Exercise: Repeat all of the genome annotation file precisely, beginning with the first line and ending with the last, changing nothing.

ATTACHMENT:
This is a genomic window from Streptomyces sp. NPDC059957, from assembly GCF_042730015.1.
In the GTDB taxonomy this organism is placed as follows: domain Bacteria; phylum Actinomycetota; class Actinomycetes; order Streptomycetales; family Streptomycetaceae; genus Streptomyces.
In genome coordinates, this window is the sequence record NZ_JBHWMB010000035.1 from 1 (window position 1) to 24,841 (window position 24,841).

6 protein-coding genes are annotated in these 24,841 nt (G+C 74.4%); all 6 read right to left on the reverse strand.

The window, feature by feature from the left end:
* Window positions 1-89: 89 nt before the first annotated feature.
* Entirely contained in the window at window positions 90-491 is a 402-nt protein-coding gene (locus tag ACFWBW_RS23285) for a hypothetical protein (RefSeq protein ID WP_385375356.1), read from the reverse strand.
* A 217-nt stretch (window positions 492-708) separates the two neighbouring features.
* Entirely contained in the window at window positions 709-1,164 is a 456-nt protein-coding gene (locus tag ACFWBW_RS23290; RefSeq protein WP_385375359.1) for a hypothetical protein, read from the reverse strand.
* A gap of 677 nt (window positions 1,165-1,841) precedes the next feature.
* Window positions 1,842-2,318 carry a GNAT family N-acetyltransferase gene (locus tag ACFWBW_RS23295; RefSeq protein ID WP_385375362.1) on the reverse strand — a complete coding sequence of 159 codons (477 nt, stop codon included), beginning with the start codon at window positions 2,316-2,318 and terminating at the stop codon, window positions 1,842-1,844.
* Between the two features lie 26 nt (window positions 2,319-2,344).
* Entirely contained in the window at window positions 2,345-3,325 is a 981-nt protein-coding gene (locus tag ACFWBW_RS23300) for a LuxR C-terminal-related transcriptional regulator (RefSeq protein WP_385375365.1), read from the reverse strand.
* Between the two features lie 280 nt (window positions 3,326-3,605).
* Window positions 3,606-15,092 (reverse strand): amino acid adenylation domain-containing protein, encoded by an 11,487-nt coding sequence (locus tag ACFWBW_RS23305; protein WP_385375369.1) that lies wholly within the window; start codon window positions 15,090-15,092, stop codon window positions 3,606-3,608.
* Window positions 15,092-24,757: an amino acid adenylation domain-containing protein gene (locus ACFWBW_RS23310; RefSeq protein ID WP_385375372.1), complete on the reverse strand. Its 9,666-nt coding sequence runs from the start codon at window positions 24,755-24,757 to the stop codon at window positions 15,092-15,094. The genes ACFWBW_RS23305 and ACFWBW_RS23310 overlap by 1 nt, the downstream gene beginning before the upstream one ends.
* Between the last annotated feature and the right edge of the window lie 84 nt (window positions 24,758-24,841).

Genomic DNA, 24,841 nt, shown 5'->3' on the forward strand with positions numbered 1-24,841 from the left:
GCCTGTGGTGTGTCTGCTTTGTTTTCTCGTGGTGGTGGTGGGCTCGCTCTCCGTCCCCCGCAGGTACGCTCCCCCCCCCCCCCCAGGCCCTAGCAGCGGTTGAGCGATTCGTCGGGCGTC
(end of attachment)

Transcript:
This is a genomic window from Streptomyces sp. NPDC059957, from assembly GCF_042730015.1.
In the GTDB taxonomy this organism is placed as follows: domain Bacteria; phylum Actinomycetota; class Actinomycetes; order Streptomycetales; family Streptomycetaceae; genus Streptomyces.
In genome coordinates, this window is the sequence record NZ_JBHWMB010000035.1 from 1 (window position 1) to 24,841 (window position 24,841).

6 protein-coding genes are annotated in these 24,841 nt (G+C 74.4%); all 6 read right to left on the reverse strand.

The window, feature by feature from the left end:
* Window positions 1-89: 89 nt before the first annotated feature.
* Entirely contained in the window at window positions 90-491 is a 402-nt protein-coding gene (locus tag ACFWBW_RS23285) for a hypothetical protein (RefSeq protein ID WP_385375356.1), read from the reverse strand.
* A 217-nt stretch (window positions 492-708) separates the two neighbouring features.
* Entirely contained in the window at window positions 709-1,164 is a 456-nt protein-coding gene (locus tag ACFWBW_RS23290; RefSeq protein WP_385375359.1) for a hypothetical protein, read from the reverse strand.
* A gap of 677 nt (window positions 1,165-1,841) precedes the next feature.
* Window positions 1,842-2,318 carry a GNAT family N-acetyltransferase gene (locus tag ACFWBW_RS23295; RefSeq protein ID WP_385375362.1) on the reverse strand — a complete coding sequence of 159 codons (477 nt, stop codon included), beginning with the start codon at window positions 2,316-2,318 and terminating at the stop codon, window positions 1,842-1,844.
* Between the two features lie 26 nt (window positions 2,319-2,344).
* Entirely contained in the window at window positions 2,345-3,325 is a 981-nt protein-coding gene (locus tag ACFWBW_RS23300) for a LuxR C-terminal-related transcriptional regulator (RefSeq protein WP_385375365.1), read from the reverse strand.
* Between the two features lie 280 nt (window positions 3,326-3,605).
* Window positions 3,606-15,092 (reverse strand): amino acid adenylation domain-containing protein, encoded by an 11,487-nt coding sequence (locus tag ACFWBW_RS23305; protein WP_385375369.1) that lies wholly within the window; start codon window positions 15,090-15,092, stop codon window positions 3,606-3,608.
* Window positions 15,092-24,757: an amino acid adenylation domain-containing protein gene (locus ACFWBW_RS23310; RefSeq protein ID WP_385375372.1), complete on the reverse strand. Its 9,666-nt coding sequence runs from the start codon at window positions 24,755-24,757 to the stop codon at window positions 15,092-15,094. The genes ACFWBW_RS23305 and ACFWBW_RS23310 overlap by 1 nt, the downstream gene beginning before the upstream one ends.
* Between the last annotated feature and the right edge of the window lie 84 nt (window positions 24,758-24,841).

Genomic DNA, 24,841 nt, shown 5'->3' on the forward strand with positions numbered 1-24,841 from the left:
GCCTGTGGTGTGTCTGCTTTGTTTTCTCGTGGTGGTGGTGGGCTCGCTCTCCGTCCCCCGCAGGTACGCTCCCCCCCCCCCCCCAGGCCCTAGCAGCGGTTGAGCGATTCGTCGGGCGTC